WINDHAM – Peter Busque, a well-known business owner and town councilor, died of an apparent suicide Wednesday.

Police found his body at about 6 p.m. in his rock quarry on Nash Road.

“Stunned disbelief is probably the best way to characterize the response that I’ve seen and heard,” said Town Manager Tony Plante.

Busque, 50, the owner of Busque Construction, is survived by his wife and four children, according to his company’s website.

Several friends and colleagues, shocked by the news and manner of his death, said Thursday that Busque was an affable and outgoing man, an innovative business owner and a generous community member.

“Peter believed in himself, believed in people and in doing what was right,” said Joe Gagne, owner of the Roosevelt Landscape and Garden Center.

A message board that read “Rest in Peace Peter” stood Thursday outside Gagne’s nursery, across Route 302 from Busque’s quarry.

The quarry, approved by the town in 2009, was the subject of years of debate in Windham, which was what drew Busque into town politics.

He held a party at the quarry in January 2010 to celebrate the election of four new town councilors, including himself, who he hoped would improve the town’s ability to work with businesses.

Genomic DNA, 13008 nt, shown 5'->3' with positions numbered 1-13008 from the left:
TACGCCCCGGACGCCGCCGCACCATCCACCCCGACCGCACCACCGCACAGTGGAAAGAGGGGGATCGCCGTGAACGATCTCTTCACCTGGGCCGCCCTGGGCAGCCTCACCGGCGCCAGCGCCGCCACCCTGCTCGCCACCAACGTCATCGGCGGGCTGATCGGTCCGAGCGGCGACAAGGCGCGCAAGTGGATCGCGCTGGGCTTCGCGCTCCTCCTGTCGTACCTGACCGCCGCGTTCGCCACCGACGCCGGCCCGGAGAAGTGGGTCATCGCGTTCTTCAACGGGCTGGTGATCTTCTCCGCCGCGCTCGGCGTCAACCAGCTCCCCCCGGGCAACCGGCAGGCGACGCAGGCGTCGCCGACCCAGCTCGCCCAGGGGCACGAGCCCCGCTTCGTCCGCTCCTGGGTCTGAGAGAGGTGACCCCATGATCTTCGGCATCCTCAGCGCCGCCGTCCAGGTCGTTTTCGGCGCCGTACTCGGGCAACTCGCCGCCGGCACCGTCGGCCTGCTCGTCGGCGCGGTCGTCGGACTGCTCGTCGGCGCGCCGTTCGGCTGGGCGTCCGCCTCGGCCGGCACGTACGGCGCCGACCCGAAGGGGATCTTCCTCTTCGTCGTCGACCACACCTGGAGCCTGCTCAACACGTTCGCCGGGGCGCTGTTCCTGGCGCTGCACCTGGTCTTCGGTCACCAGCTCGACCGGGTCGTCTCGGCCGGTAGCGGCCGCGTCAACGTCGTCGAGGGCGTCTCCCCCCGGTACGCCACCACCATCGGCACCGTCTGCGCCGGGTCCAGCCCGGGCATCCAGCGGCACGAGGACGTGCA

Earlier this month, a lien was placed on the quarry for more than $37,000 in unpaid blasting services. The town of Standish placed another 20 liens, totaling nearly $8,000, on properties Busque owned in that town.

Busque, originally from the Moosehead Lake region, moved to Windham more than 20 years ago and lived on Little Sebago Lake, according to his company’s website.

Mark Curtis, general manager of Gorham Sand and Gravel in Buxton, said Busque was known for his knowledge of the area and connections in the community.

“You’re not in this business in this area for long and not know who Peter Busque is,” Curtis said.

When they met, Busque was a home builder. Curtis said he watched Busque expand his business, adding excavating services and later buying gravel pits and selling aggregate.

“He wasn’t afraid of taking a chance,” Curtis said.

Busque’s boldness wasn’t limited to his business decisions. No matter what the issue, Curtis said, he always spoke his mind.

Busque was also a man of action, Curtis said. This spring, he raised about $1,500 to replace the stolen “Open for Business” sign on Interstate 95 that had been given to Gov. Paul LePage as a gift.

Gagne, the garden center owner, said he and Busque worked together on countless community projects, from a breast cancer fundraiser to the BMX park that’s being built off Route 202.

Plante, the town manager, said Busque’s passionate and persistent nature was also evident in his work as a councilor.

“Peter brought enthusiasm and the can-do spirit to pretty much everything he did,” he said.

Staff Writer Leslie Bridgers can be contacted at 791-6364 or at:

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